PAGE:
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Well, here goes nothing, I think as I look around the classroom.

I’ve decided to finally start getting plugged into the church I’ve been going to for the past year or so. I know that I get along a lot better with children than adults (children are much easier to talk to). And so (hopefully), getting involved with the kids ministry will help me settle better into this church. Children match my nature. I’ve always been childlike. I love games, I love building, I love learning, I love exploring. I love having fun.

My gaze sweeps the room. There is a Foosball table. Naw, never was much good at that, I think. There are some videogames. No way I’m touching those. One of the girls gets out some pink butcher paper for drawing. I’m an artist, but I tend to do my art on my own, not with others. Hmm… Then I see it: large wooden blocks. I join the elementary boys in building.

The boys give me some odd looks at first. “Are you going to sing us a song?” one of them asks (the high schoolers who run the classroom are also the ones on the worship team). I explain to them that I am new to their classroom, but I’m here to hang out with them. This seems to satisfy their curiosity. We make a magnificent structure, all intricate, laughing when parts of it fall over, joy shining in their eyes.

One of the things I miss in my adult life is playing. I miss creating, imagining, laughing wholeheartedly, having the time of my life, not caring what others think. I work with kids in the public school system, and have worked in a couple of daycares. But there… you have to censor what you say. You get in trouble if you say that marriage is between a man and a woman. You can’t really say much when the evolution question comes up.

There are problems with the overall dynamic of the classrooms as well. The vast majority of the kids in public school expect zero authority from you. They expect you to cater to them (after all, aren’t they all-important?). You get in trouble if you give a kid consequences after they have acted out (“punishment,” some call it. Such a thing is so unhealthy for a poor child! Laugh out loud).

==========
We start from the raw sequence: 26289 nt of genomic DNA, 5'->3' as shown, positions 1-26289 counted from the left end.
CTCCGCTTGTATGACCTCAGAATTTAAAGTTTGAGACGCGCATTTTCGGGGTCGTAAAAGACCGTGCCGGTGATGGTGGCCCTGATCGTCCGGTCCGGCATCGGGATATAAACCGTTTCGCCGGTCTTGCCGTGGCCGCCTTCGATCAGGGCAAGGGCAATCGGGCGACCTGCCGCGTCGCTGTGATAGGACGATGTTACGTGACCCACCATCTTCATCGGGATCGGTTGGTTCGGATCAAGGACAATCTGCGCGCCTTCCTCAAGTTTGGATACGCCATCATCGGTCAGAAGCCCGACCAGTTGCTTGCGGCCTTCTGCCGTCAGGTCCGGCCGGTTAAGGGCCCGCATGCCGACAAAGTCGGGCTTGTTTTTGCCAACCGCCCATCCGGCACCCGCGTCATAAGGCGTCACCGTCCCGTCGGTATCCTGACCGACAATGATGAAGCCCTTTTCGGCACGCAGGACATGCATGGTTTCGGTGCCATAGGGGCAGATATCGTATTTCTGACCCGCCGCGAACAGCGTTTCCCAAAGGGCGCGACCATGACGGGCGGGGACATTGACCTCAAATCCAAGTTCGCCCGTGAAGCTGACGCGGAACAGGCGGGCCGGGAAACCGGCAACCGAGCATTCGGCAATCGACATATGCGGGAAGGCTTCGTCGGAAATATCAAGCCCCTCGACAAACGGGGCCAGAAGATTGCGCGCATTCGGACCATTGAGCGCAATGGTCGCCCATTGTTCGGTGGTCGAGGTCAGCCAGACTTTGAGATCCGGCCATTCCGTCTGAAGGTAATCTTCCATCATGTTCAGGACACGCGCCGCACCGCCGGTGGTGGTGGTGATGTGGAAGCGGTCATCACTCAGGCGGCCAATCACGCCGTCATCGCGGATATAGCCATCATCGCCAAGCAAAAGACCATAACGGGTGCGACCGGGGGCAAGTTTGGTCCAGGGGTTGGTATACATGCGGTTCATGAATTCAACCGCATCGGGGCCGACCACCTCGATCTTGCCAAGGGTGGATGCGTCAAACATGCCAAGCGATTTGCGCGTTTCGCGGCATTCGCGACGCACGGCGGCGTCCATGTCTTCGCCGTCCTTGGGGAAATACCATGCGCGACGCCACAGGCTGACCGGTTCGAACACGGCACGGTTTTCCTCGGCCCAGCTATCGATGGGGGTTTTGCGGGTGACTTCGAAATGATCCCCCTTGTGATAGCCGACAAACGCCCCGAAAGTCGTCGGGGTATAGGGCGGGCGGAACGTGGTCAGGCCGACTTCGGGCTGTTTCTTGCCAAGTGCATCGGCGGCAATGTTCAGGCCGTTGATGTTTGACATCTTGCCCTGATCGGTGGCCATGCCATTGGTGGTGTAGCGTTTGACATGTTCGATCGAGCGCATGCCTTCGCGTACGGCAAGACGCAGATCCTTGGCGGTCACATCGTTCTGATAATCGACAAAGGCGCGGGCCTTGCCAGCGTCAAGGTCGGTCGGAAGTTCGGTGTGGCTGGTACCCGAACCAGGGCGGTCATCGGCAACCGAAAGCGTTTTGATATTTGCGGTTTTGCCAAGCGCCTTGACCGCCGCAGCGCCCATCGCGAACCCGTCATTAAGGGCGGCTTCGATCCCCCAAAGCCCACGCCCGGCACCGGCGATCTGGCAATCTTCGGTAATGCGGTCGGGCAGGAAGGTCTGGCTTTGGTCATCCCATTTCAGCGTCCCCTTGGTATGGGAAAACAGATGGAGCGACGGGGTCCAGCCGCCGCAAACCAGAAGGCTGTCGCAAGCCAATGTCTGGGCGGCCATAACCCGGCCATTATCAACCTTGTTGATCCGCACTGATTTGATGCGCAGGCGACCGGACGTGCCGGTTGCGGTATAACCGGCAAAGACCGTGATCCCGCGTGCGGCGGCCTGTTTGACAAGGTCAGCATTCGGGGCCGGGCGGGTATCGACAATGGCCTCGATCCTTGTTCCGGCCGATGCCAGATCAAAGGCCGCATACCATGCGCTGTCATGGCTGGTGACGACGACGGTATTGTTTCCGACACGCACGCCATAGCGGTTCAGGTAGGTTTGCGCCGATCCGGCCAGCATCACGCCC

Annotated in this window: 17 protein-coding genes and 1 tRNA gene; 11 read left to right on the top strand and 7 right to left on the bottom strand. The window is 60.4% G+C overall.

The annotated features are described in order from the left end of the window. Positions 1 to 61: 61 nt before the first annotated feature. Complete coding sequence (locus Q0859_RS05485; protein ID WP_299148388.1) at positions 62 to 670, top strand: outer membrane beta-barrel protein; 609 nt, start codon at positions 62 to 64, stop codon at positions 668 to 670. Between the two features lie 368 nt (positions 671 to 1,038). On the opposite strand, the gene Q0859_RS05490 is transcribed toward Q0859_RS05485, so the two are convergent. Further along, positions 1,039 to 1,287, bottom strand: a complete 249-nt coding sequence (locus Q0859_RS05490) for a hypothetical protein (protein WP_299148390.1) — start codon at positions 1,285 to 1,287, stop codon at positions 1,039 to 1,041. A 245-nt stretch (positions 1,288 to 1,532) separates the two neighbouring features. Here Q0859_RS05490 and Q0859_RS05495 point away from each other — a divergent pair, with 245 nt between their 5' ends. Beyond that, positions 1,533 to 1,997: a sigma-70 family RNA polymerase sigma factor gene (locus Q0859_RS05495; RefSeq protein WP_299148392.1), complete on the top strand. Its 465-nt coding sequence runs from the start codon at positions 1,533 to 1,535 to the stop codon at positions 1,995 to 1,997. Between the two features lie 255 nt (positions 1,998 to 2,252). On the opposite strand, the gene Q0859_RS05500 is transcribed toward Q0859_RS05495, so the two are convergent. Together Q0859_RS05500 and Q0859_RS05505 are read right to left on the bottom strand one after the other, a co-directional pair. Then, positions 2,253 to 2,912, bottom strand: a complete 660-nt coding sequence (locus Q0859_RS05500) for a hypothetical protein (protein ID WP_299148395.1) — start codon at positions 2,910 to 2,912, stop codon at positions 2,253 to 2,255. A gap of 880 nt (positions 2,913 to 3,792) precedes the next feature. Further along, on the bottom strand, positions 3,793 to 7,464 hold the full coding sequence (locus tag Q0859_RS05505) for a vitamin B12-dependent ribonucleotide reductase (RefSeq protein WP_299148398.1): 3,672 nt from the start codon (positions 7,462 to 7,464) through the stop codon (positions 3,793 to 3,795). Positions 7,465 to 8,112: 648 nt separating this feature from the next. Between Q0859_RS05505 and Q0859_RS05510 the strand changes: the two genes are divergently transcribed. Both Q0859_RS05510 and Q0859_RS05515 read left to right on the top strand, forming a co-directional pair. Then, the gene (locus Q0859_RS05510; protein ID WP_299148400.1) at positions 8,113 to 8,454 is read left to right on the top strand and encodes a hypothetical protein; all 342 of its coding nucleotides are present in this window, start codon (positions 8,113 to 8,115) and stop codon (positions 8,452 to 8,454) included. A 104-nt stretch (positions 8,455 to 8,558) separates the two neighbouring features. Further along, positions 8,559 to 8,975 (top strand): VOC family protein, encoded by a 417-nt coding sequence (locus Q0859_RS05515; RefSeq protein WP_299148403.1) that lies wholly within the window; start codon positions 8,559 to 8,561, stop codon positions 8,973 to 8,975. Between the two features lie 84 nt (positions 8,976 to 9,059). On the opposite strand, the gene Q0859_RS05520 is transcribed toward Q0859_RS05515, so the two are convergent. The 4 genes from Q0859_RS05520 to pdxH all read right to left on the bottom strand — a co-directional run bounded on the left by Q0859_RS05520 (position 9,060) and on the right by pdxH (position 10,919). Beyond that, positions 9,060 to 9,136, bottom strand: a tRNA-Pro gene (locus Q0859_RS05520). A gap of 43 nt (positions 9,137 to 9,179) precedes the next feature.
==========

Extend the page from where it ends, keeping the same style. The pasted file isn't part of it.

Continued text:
But here in Sunday School, people will (hopefully) have their heads screwed on straight. But then again… you never know. Church culture has its own set of problems. We teach our kids that Evolution is Pure Evil. And yes, it is a lie. But, can you defend Creation? (Yes, there is plenty of scientific evidence out there that backs it.) Believe me, when you get out in the world, teachers and professors will attack your faith (been there, done that). You need to KNOW what you believe and WHY you believe it.

“Christianity” has its own set of problems. I’m not talking about the Bible. The Bible is Truth and the God-breathed Word of God. I’m talking about humans–fallen, sinful humans. I’m talking of the hypocrites in the church. I’m talking of those who talk the talk, but don’t live out what they profess to believe. I am talking about the people who put on masks of “I have a perfect life,” when they are really hurting and broken inside, and unwilling (for the sake of their self-image and pride) to be authentic and honest with people. I am talking of human traditions that have strayed from the Word of God. I am talking of cliques who exclude people. I am talking of faiths that will not stand once the children get outside of the church setting of their childhood. Churches are fraught with such things.

Oh yes, there are plenty of issues with churches.

But I am here to talk about the good. I feel the hope and love of Jesus when I pull up a chair during worship, and one of my little block-builder buddies hauls over a chair nearly as big as he is, to sit down next to me. I am talking of a little girl, probably a first grader, weaving her way over to me and then up into my lap. She takes my sweater-sleeve arms in her small hands and wraps them around her waist, then glances up at me and asks why my hair has white in it. “I dyed it–” I begin to say, then pause. Kid-size words, I remind myself. “I colored it.” She nods, satisfied. And I smile.

Worship begins, followed by a Christmas video. My little friend takes my wrists in her tiny hands and puts my hands over her eyes. I smile mischievously to myself and open my hands as if playing peek-a-boo. “Stop that!” she cheerfully commands me, closing my hands over her eyes again. Amused, I obey her ever-so-briefly before throwing my hands wide open like twin doors once again. She sighs in exasperation, enjoying the game as much as I do.

After such a difficult work week, this little girl has thrown wide the the doors to my heart. And I think, this must be how Jesus felt when he welcomed the little ones to Him. This is His heart, and I am at peace here. This is Home–a little bit of heaven.

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